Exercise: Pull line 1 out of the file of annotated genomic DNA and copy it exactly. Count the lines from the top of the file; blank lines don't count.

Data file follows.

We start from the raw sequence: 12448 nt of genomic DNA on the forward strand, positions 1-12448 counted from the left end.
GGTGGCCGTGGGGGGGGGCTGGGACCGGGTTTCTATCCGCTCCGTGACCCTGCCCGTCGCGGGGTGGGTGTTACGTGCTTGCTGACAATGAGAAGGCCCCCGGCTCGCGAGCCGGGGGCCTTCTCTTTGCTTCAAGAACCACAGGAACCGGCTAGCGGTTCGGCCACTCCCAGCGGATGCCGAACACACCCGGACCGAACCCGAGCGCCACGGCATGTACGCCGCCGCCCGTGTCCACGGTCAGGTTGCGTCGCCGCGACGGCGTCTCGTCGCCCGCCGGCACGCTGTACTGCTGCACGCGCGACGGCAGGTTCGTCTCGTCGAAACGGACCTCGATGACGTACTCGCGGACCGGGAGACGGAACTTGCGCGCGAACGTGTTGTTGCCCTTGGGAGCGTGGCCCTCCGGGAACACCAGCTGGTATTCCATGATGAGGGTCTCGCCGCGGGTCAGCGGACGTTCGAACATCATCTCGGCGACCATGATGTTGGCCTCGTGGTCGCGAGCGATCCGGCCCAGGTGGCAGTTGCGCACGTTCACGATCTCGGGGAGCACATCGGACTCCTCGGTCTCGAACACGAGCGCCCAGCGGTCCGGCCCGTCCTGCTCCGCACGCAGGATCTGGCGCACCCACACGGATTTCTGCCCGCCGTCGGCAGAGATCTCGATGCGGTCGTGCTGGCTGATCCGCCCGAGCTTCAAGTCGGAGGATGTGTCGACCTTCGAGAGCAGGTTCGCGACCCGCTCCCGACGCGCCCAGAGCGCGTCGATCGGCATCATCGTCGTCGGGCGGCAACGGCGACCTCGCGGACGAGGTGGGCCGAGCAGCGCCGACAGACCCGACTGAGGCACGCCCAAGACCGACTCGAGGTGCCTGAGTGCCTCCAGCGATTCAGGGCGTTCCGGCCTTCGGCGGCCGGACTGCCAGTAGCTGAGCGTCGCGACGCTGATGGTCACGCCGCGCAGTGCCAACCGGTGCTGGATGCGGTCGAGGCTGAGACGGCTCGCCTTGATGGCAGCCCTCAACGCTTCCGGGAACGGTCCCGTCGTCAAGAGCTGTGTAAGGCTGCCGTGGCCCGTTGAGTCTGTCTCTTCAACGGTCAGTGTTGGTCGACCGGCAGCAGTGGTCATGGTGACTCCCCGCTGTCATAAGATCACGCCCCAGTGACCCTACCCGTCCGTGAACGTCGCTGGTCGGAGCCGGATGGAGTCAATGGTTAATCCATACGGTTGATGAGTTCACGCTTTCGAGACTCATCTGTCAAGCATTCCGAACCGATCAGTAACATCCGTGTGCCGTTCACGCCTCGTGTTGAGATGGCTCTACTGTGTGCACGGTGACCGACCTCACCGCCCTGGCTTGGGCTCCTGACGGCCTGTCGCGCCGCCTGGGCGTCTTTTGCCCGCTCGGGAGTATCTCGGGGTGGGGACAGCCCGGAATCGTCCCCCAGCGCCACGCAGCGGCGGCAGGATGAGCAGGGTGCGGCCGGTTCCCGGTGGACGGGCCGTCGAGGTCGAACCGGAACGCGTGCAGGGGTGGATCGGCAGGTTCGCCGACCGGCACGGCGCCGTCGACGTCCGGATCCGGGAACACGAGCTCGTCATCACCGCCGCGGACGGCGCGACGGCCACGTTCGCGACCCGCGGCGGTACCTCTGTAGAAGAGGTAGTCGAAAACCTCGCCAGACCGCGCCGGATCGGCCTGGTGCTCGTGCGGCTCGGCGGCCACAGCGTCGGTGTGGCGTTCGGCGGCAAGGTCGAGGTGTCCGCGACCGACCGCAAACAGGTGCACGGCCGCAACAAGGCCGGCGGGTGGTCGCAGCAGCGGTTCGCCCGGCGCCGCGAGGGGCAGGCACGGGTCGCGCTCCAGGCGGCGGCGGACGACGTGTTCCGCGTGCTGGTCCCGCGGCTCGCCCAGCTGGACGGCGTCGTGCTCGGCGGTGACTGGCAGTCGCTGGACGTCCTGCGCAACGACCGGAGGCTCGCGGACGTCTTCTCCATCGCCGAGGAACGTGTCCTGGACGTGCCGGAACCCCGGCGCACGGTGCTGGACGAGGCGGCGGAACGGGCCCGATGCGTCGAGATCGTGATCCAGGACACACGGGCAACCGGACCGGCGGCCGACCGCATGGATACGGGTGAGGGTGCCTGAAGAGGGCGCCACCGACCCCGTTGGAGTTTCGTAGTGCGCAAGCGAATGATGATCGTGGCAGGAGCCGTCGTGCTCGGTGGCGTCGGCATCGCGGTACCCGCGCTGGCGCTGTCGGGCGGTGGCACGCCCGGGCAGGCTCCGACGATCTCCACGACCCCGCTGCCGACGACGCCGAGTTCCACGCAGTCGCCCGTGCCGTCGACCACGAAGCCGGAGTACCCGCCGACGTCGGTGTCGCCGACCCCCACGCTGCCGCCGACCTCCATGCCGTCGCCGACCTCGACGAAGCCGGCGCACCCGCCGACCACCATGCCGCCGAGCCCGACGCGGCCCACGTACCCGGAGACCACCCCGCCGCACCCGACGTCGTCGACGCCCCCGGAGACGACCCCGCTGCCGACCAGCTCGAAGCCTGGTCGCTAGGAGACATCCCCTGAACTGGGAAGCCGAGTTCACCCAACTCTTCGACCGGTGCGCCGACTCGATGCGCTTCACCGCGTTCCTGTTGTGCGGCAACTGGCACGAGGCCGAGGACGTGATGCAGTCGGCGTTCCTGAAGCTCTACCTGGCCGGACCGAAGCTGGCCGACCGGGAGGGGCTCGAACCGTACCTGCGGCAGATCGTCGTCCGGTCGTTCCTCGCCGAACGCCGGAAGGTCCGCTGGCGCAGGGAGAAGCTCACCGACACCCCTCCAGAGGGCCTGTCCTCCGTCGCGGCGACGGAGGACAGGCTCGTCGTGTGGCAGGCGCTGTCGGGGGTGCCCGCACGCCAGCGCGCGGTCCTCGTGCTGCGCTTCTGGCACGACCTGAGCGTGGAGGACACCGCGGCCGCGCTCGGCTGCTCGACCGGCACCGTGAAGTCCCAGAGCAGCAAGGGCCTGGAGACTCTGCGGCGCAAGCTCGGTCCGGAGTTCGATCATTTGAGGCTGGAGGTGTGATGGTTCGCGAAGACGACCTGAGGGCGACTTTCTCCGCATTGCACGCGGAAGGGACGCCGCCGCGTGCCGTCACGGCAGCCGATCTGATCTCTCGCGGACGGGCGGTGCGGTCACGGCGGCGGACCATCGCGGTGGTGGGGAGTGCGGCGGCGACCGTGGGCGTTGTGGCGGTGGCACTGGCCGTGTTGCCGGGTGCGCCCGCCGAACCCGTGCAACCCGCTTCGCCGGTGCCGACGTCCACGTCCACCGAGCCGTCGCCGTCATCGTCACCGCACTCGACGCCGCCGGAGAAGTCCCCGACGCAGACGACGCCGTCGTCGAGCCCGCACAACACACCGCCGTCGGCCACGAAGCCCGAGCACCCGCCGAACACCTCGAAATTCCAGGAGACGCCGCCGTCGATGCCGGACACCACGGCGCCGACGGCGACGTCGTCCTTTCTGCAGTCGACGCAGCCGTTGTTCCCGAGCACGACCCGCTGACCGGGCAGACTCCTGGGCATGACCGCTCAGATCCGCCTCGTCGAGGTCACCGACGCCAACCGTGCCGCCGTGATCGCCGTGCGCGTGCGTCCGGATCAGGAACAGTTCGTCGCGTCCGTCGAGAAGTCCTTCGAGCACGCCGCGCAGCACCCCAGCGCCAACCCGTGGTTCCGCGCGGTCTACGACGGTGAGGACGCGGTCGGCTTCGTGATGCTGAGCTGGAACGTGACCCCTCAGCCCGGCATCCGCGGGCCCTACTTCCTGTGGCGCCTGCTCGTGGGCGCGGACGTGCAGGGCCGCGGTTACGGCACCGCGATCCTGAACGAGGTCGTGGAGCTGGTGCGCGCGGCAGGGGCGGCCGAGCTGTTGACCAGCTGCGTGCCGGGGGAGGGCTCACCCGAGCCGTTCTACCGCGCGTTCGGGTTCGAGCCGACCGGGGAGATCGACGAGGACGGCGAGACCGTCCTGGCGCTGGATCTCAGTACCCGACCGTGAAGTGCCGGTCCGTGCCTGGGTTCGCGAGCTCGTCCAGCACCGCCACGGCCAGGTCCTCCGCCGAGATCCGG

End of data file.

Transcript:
We start from the raw sequence: 12448 nt of genomic DNA on the forward strand, positions 1-12448 counted from the left end.